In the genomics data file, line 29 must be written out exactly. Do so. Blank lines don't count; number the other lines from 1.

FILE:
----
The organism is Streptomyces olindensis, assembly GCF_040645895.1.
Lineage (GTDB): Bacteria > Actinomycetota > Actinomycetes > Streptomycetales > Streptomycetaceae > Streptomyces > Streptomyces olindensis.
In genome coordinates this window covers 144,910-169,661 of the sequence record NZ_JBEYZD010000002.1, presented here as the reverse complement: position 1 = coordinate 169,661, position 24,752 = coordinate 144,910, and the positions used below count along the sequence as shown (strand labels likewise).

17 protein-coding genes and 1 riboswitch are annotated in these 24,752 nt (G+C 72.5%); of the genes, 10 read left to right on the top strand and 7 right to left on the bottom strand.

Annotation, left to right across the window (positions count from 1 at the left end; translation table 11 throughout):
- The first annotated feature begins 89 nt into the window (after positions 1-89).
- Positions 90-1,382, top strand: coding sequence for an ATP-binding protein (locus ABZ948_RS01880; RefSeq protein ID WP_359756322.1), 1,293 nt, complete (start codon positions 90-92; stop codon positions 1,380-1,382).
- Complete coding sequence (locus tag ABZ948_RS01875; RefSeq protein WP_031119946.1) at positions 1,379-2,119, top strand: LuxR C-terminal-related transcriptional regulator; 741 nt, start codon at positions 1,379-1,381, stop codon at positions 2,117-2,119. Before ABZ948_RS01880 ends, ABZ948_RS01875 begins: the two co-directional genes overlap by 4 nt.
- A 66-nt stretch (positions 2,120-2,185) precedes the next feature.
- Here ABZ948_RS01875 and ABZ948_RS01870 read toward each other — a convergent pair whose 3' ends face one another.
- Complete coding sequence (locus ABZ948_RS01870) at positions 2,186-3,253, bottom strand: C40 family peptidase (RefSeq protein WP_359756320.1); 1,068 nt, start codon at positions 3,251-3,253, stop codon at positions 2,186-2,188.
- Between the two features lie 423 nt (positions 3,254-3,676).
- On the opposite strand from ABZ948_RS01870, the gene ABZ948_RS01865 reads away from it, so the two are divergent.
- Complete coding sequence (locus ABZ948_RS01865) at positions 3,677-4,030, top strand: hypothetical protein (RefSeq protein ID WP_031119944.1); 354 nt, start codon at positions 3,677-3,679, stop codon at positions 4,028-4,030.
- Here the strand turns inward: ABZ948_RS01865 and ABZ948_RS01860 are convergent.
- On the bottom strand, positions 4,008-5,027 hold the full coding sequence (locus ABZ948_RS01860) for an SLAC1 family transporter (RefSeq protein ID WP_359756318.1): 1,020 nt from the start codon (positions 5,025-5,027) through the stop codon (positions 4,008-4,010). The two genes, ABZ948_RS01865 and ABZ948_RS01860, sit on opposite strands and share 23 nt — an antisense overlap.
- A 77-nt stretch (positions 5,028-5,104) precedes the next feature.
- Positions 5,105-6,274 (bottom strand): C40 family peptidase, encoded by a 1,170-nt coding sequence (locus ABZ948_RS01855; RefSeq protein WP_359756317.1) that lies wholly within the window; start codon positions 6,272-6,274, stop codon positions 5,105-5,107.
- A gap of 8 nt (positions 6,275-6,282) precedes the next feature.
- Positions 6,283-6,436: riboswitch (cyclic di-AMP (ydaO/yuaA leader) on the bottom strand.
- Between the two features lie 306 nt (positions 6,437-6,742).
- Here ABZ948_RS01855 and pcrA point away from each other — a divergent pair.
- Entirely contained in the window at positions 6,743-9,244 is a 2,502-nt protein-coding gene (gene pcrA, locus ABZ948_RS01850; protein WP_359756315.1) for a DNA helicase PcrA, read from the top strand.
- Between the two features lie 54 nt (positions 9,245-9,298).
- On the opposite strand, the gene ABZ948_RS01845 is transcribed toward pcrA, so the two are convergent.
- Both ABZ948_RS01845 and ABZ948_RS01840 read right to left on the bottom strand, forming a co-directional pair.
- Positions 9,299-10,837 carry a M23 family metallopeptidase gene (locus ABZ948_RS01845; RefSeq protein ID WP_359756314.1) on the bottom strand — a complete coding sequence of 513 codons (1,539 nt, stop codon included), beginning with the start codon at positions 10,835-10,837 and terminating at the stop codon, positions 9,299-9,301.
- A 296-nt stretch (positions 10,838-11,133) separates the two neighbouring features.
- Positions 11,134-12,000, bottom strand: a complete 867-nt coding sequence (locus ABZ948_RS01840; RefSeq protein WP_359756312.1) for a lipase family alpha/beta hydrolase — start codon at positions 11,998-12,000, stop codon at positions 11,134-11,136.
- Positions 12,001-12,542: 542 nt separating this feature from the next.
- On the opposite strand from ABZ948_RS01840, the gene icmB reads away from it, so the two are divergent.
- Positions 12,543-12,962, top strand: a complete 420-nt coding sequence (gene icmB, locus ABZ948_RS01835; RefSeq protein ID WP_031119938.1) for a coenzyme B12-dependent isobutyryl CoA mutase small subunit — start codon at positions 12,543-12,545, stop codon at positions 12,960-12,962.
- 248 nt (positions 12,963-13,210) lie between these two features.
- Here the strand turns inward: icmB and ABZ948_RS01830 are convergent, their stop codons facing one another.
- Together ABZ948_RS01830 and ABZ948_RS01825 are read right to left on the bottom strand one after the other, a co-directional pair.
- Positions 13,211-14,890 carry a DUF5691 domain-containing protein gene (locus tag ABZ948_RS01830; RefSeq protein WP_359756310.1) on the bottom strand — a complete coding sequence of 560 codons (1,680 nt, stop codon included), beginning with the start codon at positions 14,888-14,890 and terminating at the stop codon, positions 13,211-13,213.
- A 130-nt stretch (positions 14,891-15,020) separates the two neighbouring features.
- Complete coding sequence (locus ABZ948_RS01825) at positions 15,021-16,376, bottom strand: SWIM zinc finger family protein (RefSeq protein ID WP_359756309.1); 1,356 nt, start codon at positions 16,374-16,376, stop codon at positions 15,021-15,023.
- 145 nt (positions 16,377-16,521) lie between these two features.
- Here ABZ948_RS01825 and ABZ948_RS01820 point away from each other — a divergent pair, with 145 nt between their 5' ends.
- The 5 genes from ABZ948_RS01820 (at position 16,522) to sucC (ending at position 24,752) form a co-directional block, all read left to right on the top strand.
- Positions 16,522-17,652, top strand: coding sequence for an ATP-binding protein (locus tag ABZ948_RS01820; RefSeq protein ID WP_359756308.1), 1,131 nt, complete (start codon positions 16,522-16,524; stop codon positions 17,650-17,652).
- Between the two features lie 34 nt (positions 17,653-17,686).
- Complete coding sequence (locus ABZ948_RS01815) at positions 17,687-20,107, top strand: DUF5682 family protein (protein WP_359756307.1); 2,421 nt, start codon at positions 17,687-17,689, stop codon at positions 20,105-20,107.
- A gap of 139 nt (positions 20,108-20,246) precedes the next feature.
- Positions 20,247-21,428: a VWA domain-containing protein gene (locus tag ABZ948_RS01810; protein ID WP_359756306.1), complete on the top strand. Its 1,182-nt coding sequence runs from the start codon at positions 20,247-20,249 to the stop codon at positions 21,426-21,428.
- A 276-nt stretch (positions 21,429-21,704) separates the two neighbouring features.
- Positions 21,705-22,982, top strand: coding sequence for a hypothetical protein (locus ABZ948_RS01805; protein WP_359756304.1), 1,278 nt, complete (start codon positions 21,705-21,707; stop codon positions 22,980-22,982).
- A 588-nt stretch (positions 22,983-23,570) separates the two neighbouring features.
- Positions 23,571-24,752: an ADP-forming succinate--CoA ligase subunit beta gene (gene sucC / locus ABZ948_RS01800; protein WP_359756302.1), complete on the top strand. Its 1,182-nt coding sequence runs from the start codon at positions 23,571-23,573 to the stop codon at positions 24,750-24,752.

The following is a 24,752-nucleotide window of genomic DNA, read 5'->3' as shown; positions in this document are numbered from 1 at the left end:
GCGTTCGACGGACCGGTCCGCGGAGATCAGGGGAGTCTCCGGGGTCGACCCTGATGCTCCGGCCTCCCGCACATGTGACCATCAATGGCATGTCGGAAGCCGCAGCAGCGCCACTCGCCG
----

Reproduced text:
- Positions 11,134-12,000, bottom strand: a complete 867-nt coding sequence (locus ABZ948_RS01840; RefSeq protein WP_359756312.1) for a lipase family alpha/beta hydrolase — start codon at positions 11,998-12,000, stop codon at positions 11,134-11,136.